Other States Want to Tax Your Income
Most states want to find ways to beef up their revenue- whether it is from sales tax, income tax or payroll taxes. The basic rule that governs a state’s ability to impose a tax on a business is a concept called Nexus. In order for a state to have Nexus with a business there has to be some “minimum contacts” between the state and the business. The tried and true contacts that gave rise to Nexus were the business having employees in the state, or owning/renting a building or retail location. But in the last few years states have been pushing to expand the concept of Nexus into areas where it has not existed.
There are several traditional methods that states use to tax businesses- the most common being payroll tax, sales tax or income tax. Payroll taxes require employees in the state. Sales taxes are governed by a US Supreme Court case of Quill Corp v. US where the court established the principal of “physical nexus” being required for a state to apply sales tax to a company doing business in their state. Since the Great Recession, states have been looking for a method to increase their income base, and since sales taxes were already limited by this physical presence test and payroll taxes require employees in the state, they have gone after income taxes of out of state companies doing business in their states. This new Nexus theory is that if a company is doing business with parties in their state to a certain threshold of revenue, then that revenue earning activity is enough contact to generate Nexus and allow the state to tax that activity.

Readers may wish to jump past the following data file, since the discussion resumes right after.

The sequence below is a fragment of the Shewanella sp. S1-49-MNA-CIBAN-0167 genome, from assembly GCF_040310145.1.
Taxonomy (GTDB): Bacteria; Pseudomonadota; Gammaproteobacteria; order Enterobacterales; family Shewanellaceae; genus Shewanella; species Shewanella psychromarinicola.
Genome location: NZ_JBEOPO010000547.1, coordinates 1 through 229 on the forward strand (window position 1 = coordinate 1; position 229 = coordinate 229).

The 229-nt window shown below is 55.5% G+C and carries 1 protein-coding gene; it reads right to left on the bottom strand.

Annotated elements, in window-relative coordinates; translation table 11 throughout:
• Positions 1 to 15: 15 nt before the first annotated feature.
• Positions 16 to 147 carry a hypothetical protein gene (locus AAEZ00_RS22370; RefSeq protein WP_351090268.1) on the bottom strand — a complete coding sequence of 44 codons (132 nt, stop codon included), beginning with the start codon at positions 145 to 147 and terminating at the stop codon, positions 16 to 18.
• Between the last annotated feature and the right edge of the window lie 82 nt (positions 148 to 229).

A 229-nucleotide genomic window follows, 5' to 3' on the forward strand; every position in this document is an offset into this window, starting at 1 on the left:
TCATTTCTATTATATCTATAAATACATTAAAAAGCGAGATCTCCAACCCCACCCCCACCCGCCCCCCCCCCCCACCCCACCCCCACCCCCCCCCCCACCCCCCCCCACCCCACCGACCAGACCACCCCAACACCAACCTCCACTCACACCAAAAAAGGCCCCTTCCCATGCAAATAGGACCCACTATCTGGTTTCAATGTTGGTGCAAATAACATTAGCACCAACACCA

A recent example of this expansion of state’s income tax Nexus is Ohio’s Commercial Activity Tax (CAT). Ohio enacted their CAT to capture revenue from out of state companies who sold products or services in their state but otherwise had no other physical contact with Ohio- no buildings, no employees, etc. The reason the CAT law is making news is because the law recently survived an Ohio Supreme Court challenge to its validity. Many states are looking at Ohio’s CAT law and other similar laws and drafting their own version.
The takeaway from this Ohio case is that if you do significant business in another state where you have no “physical presence” you may still be liable for state tax if your revenue from that state exceeds a certain threshold.
This area of tax law is very complicated so please consult your tax advisor if you think this situation may apply to you.